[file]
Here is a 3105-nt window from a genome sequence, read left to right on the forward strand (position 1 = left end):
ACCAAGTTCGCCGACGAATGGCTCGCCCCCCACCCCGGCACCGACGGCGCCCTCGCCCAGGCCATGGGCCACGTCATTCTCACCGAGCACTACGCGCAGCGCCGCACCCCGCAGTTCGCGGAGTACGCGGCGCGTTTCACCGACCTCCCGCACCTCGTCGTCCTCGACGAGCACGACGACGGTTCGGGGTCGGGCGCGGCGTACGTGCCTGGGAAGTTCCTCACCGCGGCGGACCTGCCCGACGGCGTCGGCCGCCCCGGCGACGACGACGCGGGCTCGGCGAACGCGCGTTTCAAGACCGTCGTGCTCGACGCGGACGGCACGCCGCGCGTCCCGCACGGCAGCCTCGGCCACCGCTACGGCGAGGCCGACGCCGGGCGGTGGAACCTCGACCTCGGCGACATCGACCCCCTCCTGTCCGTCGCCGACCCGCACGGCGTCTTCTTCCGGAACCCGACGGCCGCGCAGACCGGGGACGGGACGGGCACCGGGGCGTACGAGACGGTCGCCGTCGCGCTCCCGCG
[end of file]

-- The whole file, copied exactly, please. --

Here is a 3105-nt window from a genome sequence, read left to right on the forward strand (position 1 = left end):
ACCAAGTTCGCCGACGAATGGCTCGCCCCCCACCCCGGCACCGACGGCGCCCTCGCCCAGGCCATGGGCCACGTCATTCTCACCGAGCACTACGCGCAGCGCCGCACCCCGCAGTTCGCGGAGTACGCGGCGCGTTTCACCGACCTCCCGCACCTCGTCGTCCTCGACGAGCACGACGACGGTTCGGGGTCGGGCGCGGCGTACGTGCCTGGGAAGTTCCTCACCGCGGCGGACCTGCCCGACGGCGTCGGCCGCCCCGGCGACGACGACGCGGGCTCGGCGAACGCGCGTTTCAAGACCGTCGTGCTCGACGCGGACGGCACGCCGCGCGTCCCGCACGGCAGCCTCGGCCACCGCTACGGCGAGGCCGACGCCGGGCGGTGGAACCTCGACCTCGGCGACATCGACCCCCTCCTGTCCGTCGCCGACCCGCACGGCGTCTTCTTCCGGAACCCGACGGCCGCGCAGACCGGGGACGGGACGGGCACCGGGGCGTACGAGACGGTCGCCGTCGCGCTCCCGCG